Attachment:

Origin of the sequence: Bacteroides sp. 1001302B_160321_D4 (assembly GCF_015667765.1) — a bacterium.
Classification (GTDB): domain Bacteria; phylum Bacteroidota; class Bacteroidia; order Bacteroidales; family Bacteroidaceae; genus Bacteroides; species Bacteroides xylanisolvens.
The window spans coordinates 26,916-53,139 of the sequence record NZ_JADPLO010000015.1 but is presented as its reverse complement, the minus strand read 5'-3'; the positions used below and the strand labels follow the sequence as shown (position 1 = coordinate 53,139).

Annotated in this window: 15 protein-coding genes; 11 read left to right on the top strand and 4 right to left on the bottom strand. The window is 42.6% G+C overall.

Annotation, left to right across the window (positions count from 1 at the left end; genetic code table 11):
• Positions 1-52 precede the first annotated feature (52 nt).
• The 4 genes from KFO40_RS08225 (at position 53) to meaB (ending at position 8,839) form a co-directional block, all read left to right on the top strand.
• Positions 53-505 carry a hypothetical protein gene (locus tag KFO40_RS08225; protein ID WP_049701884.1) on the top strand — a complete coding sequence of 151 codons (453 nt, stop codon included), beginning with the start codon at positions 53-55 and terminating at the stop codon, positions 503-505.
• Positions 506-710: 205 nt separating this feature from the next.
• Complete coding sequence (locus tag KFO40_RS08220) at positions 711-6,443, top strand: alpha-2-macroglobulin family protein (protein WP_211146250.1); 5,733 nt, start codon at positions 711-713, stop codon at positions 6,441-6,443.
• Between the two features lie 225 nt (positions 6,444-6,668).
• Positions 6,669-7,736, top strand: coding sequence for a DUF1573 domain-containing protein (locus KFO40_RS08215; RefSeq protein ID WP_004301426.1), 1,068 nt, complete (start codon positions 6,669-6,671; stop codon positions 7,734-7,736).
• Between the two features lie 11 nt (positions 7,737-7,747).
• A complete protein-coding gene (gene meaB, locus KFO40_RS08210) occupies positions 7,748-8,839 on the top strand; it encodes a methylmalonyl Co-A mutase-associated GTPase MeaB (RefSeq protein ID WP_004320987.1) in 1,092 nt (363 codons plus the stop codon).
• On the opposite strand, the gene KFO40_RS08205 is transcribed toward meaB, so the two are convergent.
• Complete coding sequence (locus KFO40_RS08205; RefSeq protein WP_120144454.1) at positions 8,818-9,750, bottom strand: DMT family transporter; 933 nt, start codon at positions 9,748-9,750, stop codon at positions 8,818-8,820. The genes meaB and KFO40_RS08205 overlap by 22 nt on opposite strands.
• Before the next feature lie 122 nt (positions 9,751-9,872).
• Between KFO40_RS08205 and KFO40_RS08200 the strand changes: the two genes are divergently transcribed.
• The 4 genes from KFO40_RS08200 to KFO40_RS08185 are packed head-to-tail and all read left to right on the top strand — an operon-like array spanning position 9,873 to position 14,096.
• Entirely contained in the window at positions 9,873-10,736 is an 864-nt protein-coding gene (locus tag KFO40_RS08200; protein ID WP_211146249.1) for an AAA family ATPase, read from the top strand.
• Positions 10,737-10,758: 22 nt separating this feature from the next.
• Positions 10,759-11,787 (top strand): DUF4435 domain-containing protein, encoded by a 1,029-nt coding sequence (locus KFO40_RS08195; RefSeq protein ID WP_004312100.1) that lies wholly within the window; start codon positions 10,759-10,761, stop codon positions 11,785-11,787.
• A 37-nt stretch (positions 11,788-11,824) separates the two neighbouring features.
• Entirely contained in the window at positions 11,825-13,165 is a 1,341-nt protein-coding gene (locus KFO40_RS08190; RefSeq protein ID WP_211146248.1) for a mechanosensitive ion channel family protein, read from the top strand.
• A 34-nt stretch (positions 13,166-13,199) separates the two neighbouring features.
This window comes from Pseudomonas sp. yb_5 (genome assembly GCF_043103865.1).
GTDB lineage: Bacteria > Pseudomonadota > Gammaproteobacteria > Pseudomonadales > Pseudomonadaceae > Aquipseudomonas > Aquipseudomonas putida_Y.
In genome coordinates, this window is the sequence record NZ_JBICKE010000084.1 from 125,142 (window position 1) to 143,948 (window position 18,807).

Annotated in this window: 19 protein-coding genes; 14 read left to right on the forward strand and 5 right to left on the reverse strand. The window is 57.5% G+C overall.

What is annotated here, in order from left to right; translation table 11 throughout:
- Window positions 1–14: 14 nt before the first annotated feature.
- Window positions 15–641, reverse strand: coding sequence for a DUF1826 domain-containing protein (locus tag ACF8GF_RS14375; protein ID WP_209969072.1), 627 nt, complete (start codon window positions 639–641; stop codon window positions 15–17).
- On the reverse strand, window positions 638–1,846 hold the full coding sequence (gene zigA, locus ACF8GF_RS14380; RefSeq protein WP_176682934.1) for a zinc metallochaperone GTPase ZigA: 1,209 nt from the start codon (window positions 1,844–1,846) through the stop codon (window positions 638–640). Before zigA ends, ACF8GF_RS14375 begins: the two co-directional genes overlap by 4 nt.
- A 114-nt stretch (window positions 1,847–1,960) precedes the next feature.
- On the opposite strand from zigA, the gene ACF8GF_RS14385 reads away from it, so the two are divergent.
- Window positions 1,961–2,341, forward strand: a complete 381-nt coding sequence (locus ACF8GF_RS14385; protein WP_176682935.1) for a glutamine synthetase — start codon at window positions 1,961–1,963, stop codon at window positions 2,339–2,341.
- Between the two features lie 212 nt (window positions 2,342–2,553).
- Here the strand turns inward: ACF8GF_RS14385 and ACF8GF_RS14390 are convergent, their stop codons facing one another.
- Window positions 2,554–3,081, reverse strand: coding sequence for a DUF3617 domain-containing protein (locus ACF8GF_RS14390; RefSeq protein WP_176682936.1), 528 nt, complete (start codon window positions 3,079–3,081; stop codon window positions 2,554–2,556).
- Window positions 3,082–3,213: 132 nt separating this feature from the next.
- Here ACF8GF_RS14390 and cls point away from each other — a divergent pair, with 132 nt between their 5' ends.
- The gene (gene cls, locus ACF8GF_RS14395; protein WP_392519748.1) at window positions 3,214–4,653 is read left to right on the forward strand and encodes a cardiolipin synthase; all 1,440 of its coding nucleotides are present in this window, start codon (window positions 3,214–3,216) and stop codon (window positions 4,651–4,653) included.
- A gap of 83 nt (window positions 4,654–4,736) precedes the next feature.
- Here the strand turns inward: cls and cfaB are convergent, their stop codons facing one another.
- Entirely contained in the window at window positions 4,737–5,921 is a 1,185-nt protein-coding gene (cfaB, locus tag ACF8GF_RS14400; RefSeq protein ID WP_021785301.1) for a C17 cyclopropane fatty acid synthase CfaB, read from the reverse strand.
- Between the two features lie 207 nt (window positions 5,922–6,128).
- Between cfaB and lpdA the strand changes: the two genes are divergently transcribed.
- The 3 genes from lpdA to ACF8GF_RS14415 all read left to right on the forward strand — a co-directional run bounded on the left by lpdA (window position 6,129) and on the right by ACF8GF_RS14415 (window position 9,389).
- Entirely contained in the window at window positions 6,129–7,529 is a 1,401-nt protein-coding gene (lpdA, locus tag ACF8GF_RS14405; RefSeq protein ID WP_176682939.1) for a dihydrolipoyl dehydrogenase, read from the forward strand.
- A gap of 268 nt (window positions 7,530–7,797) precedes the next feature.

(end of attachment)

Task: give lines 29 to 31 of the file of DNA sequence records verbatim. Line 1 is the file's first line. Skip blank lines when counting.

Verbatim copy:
Annotated in this window: 19 protein-coding genes; 14 read left to right on the forward strand and 5 right to left on the reverse strand. The window is 57.5% G+C overall.

What is annotated here, in order from left to right; translation table 11 throughout:
- Window positions 1–14: 14 nt before the first annotated feature.